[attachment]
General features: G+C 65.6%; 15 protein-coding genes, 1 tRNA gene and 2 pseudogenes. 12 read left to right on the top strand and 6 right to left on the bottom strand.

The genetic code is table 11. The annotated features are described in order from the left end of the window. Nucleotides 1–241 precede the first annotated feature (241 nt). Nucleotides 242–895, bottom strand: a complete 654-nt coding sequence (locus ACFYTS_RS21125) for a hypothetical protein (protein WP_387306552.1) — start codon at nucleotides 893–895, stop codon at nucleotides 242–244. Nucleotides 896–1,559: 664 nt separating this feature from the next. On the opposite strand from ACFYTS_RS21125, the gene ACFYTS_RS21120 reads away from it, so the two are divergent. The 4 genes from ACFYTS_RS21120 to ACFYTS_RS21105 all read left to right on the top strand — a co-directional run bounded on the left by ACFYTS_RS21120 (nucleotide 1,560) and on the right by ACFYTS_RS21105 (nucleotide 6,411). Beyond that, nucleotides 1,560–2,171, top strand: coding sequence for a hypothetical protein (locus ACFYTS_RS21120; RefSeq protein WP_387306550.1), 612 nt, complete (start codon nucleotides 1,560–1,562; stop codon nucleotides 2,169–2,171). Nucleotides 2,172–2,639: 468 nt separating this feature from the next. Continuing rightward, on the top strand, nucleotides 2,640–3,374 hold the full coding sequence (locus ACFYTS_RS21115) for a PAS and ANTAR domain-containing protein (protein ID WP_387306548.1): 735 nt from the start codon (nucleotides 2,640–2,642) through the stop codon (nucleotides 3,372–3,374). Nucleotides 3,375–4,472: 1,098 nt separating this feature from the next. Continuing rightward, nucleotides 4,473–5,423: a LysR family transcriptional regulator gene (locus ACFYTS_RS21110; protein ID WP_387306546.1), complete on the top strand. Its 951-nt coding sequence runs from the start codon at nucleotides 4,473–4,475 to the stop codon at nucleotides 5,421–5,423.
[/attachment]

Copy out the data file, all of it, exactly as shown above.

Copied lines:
General features: G+C 65.6%; 15 protein-coding genes, 1 tRNA gene and 2 pseudogenes. 12 read left to right on the top strand and 6 right to left on the bottom strand.

The genetic code is table 11. The annotated features are described in order from the left end of the window. Nucleotides 1–241 precede the first annotated feature (241 nt). Nucleotides 242–895, bottom strand: a complete 654-nt coding sequence (locus ACFYTS_RS21125) for a hypothetical protein (protein WP_387306552.1) — start codon at nucleotides 893–895, stop codon at nucleotides 242–244. Nucleotides 896–1,559: 664 nt separating this feature from the next. On the opposite strand from ACFYTS_RS21125, the gene ACFYTS_RS21120 reads away from it, so the two are divergent. The 4 genes from ACFYTS_RS21120 to ACFYTS_RS21105 all read left to right on the top strand — a co-directional run bounded on the left by ACFYTS_RS21120 (nucleotide 1,560) and on the right by ACFYTS_RS21105 (nucleotide 6,411). Beyond that, nucleotides 1,560–2,171, top strand: coding sequence for a hypothetical protein (locus ACFYTS_RS21120; RefSeq protein WP_387306550.1), 612 nt, complete (start codon nucleotides 1,560–1,562; stop codon nucleotides 2,169–2,171). Nucleotides 2,172–2,639: 468 nt separating this feature from the next. Continuing rightward, on the top strand, nucleotides 2,640–3,374 hold the full coding sequence (locus ACFYTS_RS21115) for a PAS and ANTAR domain-containing protein (protein ID WP_387306548.1): 735 nt from the start codon (nucleotides 2,640–2,642) through the stop codon (nucleotides 3,372–3,374). Nucleotides 3,375–4,472: 1,098 nt separating this feature from the next. Continuing rightward, nucleotides 4,473–5,423: a LysR family transcriptional regulator gene (locus ACFYTS_RS21110; protein ID WP_387306546.1), complete on the top strand. Its 951-nt coding sequence runs from the start codon at nucleotides 4,473–4,475 to the stop codon at nucleotides 5,421–5,423.